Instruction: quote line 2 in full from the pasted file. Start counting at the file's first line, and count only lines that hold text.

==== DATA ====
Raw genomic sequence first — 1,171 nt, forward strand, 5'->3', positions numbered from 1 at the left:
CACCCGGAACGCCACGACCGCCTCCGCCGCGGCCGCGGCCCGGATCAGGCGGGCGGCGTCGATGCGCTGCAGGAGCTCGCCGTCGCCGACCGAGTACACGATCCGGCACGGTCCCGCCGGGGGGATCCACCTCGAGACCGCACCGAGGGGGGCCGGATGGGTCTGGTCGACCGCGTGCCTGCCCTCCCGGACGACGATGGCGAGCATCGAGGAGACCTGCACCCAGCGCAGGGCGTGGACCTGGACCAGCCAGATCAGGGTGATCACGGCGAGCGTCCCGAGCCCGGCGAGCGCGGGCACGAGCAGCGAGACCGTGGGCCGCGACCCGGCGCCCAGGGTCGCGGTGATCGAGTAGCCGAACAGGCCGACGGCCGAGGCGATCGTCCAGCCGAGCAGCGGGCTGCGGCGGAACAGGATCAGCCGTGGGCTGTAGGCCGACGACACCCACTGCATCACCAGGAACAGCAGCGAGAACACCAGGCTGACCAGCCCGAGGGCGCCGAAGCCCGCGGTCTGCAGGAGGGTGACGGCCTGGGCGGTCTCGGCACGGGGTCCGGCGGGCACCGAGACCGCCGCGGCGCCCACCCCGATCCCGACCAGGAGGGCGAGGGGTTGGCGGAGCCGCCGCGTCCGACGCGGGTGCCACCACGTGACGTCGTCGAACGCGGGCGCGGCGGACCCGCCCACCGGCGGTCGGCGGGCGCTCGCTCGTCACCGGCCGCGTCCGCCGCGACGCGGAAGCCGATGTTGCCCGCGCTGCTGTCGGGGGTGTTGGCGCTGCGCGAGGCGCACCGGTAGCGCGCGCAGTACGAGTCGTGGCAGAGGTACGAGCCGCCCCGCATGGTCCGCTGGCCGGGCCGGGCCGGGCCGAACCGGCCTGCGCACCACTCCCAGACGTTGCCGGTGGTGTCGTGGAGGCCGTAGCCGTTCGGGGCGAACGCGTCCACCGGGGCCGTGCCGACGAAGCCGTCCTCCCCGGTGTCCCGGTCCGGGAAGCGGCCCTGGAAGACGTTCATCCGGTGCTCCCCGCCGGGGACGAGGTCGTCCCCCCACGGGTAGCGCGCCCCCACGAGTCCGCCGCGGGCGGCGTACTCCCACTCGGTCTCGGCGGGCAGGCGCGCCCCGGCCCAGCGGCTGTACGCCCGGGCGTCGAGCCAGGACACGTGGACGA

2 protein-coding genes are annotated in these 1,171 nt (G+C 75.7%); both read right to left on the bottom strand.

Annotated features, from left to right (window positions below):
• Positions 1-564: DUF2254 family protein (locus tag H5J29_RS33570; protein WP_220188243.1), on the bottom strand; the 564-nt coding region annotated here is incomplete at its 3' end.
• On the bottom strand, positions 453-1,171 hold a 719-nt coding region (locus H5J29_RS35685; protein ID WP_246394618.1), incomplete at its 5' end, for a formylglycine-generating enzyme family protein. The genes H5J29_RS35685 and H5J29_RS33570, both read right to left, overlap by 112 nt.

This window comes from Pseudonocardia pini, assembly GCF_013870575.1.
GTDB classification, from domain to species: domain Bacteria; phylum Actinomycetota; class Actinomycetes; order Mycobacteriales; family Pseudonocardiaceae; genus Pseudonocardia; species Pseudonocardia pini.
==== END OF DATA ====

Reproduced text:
CACCCGGAACGCCACGACCGCCTCCGCCGCGGCCGCGGCCCGGATCAGGCGGGCGGCGTCGATGCGCTGCAGGAGCTCGCCGTCGCCGACCGAGTACACGATCCGGCACGGTCCCGCCGGGGGGATCCACCTCGAGACCGCACCGAGGGGGGCCGGATGGGTCTGGTCGACCGCGTGCCTGCCCTCCCGGACGACGATGGCGAGCATCGAGGAGACCTGCACCCAGCGCAGGGCGTGGACCTGGACCAGCCAGATCAGGGTGATCACGGCGAGCGTCCCGAGCCCGGCGAGCGCGGGCACGAGCAGCGAGACCGTGGGCCGCGACCCGGCGCCCAGGGTCGCGGTGATCGAGTAGCCGAACAGGCCGACGGCCGAGGCGATCGTCCAGCCGAGCAGCGGGCTGCGGCGGAACAGGATCAGCCGTGGGCTGTAGGCCGACGACACCCACTGCATCACCAGGAACAGCAGCGAGAACACCAGGCTGACCAGCCCGAGGGCGCCGAAGCCCGCGGTCTGCAGGAGGGTGACGGCCTGGGCGGTCTCGGCACGGGGTCCGGCGGGCACCGAGACCGCCGCGGCGCCCACCCCGATCCCGACCAGGAGGGCGAGGGGTTGGCGGAGCCGCCGCGTCCGACGCGGGTGCCACCACGTGACGTCGTCGAACGCGGGCGCGGCGGACCCGCCCACCGGCGGTCGGCGGGCGCTCGCTCGTCACCGGCCGCGTCCGCCGCGACGCGGAAGCCGATGTTGCCCGCGCTGCTGTCGGGGGTGTTGGCGCTGCGCGAGGCGCACCGGTAGCGCGCGCAGTACGAGTCGTGGCAGAGGTACGAGCCGCCCCGCATGGTCCGCTGGCCGGGCCGGGCCGGGCCGAACCGGCCTGCGCACCACTCCCAGACGTTGCCGGTGGTGTCGTGGAGGCCGTAGCCGTTCGGGGCGAACGCGTCCACCGGGGCCGTGCCGACGAAGCCGTCCTCCCCGGTGTCCCGGTCCGGGAAGCGGCCCTGGAAGACGTTCATCCGGTGCTCCCCGCCGGGGACGAGGTCGTCCCCCCACGGGTAGCGCGCCCCCACGAGTCCGCCGCGGGCGGCGTACTCCCACTCGGTCTCGGCGGGCAGGCGCGCCCCGGCCCAGCGGCTGTACGCCCGGGCGTCGAGCCAGGACACGTGGACGA